Home Security Architecture Hackers are Selling GlorySprout Malware in Underground Forum for $300

Hackers are Selling GlorySprout Malware in Underground Forum for $300

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Hackers are Selling GlorySprout Malware in Underground Forum for $300

GlorySprout stealer, which was first advertised on the XSS forum in early March 2024, has raised concerns in the cybersecurity community due to its malicious capabilities. This C++ stealer is being sold for $300 with lifetime access and temporary payload encryption, making it an attractive option for cybercriminals looking to steal sensitive information from unsuspecting victims.

Taurus Stealer, another C++ stealer with a Golang panel, made its debut on XSS in April 2020 and has drawn parallels with the infamous Predator Stealer in terms of encryption methods, bot ID format, anti-VM features, and code naming conventions. Additionally, there have been rumors about the existence of anti-VM and keylogging functionalities in these stealers, although concrete evidence is yet to surface. The stealer also boasts features like log backup and the ability to block certain countries or IPs, further enhancing its appeal to cybercriminals looking to exploit vulnerabilities in systems.

One notable aspect of GlorySprout is its use of dynamic resolution APIs by hashing them using mathematical operations like multiplication, addition, XOR, and shifting target system libraries such as shell32.dll and wininet.dll. This sophisticated technique helps the stealer evade detection by security software and carries out its malicious activities discreetly. Furthermore, GlorySprout implements anti-analysis measures by detecting specific language identifiers and obfuscating strings using XOR and arithmetic operations, making it a formidable threat to cybersecurity.

GlorySprout establishes persistence on an infected system by creating a scheduled task named “\WindowsDefender\Updater” that executes a secondary payload dropped in the %TEMP% folder. Moreover, the stealer uses a function to generate random strings for various purposes, including filenames and RC4 keys. However, there are concerns about the randomness of this function, which may pose risks to the security of the compromised system.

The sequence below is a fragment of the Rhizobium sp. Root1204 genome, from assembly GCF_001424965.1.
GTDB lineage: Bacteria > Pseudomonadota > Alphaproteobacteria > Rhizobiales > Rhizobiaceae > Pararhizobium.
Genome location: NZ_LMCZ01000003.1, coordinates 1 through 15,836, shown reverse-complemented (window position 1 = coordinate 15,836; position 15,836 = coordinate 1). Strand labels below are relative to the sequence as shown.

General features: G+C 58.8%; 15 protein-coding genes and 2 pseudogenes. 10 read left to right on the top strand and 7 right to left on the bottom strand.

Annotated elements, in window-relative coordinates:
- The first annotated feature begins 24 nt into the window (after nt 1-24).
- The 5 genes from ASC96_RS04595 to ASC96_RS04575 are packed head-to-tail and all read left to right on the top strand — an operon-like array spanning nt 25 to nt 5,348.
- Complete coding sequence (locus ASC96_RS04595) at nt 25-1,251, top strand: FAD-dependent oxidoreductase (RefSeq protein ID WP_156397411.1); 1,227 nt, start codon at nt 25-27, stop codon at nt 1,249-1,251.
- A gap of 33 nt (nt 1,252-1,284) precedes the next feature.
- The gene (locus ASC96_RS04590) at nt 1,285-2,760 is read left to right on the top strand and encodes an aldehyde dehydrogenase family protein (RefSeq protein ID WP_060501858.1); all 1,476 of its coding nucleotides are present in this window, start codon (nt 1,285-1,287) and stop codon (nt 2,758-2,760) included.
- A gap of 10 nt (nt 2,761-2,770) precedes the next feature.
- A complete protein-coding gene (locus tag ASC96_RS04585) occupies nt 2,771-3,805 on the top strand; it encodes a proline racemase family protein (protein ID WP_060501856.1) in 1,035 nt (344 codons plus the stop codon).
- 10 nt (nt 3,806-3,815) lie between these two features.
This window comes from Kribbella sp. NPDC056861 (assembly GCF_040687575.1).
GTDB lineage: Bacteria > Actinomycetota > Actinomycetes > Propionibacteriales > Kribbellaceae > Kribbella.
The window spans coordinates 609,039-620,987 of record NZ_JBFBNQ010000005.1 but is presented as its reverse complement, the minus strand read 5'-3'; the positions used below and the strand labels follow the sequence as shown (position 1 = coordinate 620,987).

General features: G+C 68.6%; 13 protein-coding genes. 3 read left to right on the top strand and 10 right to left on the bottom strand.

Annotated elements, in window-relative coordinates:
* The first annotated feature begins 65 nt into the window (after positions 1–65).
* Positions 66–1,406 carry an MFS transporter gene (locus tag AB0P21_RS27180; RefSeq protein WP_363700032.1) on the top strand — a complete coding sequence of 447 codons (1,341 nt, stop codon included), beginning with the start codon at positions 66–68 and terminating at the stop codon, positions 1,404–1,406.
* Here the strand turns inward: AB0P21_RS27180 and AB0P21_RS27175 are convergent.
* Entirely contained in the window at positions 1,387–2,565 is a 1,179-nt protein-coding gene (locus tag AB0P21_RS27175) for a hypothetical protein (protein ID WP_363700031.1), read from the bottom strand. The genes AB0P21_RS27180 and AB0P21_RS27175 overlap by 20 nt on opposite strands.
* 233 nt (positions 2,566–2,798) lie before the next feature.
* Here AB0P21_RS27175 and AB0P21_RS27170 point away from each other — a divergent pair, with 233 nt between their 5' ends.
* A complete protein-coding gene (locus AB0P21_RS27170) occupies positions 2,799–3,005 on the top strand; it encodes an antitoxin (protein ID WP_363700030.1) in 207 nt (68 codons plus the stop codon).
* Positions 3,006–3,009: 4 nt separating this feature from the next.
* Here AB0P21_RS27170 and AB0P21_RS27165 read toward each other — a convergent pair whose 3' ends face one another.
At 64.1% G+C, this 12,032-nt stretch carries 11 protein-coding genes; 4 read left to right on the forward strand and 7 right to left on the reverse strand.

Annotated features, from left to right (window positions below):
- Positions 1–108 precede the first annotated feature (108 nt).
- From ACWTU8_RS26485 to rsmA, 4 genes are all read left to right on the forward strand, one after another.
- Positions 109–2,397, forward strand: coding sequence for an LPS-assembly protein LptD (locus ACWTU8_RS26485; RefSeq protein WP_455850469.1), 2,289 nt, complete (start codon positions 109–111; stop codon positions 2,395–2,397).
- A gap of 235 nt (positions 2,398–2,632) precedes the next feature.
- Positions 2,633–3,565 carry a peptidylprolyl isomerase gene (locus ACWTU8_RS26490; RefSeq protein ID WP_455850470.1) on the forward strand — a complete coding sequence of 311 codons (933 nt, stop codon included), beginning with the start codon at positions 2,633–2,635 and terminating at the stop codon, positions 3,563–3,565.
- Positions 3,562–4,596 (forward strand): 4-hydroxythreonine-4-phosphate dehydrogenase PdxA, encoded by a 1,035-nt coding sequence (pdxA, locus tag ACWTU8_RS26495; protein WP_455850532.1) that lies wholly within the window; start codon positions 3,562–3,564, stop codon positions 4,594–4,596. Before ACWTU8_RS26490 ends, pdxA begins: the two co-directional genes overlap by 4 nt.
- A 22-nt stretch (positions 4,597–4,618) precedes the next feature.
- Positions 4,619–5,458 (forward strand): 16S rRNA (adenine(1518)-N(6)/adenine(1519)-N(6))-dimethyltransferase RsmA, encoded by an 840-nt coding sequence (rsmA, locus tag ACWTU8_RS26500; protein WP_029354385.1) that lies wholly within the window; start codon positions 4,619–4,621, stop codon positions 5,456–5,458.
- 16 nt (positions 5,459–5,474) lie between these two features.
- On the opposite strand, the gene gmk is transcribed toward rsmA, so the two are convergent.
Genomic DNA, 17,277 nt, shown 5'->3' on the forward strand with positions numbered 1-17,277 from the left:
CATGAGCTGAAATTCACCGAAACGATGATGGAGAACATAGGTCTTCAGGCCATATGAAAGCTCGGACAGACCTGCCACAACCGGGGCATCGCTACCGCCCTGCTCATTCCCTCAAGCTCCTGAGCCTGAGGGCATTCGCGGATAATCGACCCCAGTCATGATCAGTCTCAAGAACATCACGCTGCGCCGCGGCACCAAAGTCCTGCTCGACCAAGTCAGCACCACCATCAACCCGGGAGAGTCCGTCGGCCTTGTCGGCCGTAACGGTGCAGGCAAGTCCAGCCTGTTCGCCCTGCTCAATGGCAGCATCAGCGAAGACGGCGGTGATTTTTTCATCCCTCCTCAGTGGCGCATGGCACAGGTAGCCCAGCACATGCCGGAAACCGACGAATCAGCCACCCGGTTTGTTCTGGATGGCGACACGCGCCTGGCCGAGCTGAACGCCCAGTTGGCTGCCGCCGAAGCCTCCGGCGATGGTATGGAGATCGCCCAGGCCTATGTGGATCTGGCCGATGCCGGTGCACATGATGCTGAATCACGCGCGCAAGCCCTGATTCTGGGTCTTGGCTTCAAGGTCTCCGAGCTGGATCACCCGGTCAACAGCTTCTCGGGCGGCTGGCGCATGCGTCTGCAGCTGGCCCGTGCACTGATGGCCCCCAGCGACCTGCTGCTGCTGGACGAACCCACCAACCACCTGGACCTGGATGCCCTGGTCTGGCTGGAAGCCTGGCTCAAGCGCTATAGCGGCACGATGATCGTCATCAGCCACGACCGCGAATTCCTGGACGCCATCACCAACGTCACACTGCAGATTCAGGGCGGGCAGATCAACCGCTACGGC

In terms of communication with the C2 server, GlorySprout disguises itself as a browser on port 80 and sends encrypted BotID and a predefined user agent in a POST request. The RC4 key used for encryption is generated with a constant initial state value, resulting in the same key for every check-in, which may compromise the security of the communications. The server responds with an encrypted configuration detailing the data to be stolen and further actions to be taken by the stealer, such as downloading secondary payloads or self-deletion.

It has been noted that GlorySprout is a clone of the Taurus Stealer code, as evidenced by mentions of “taurus” in the SQL databases analyzed during the investigation. However, GlorySprout lacks certain features present in Taurus Stealer, such as additional DLL downloads and anti-VM capabilities. These differences may impact GlorySprout’s popularity among cybercriminals and limit its effectiveness in carrying out sophisticated cyber attacks.

Overall, the emergence of sophisticated stealers like GlorySprout and Taurus Stealer highlights the evolving landscape of cyber threats and the need for robust cybersecurity measures to protect sensitive information. Organizations and individuals are advised to stay vigilant and implement comprehensive security protocols to mitigate the risks posed by these advanced malware strains.

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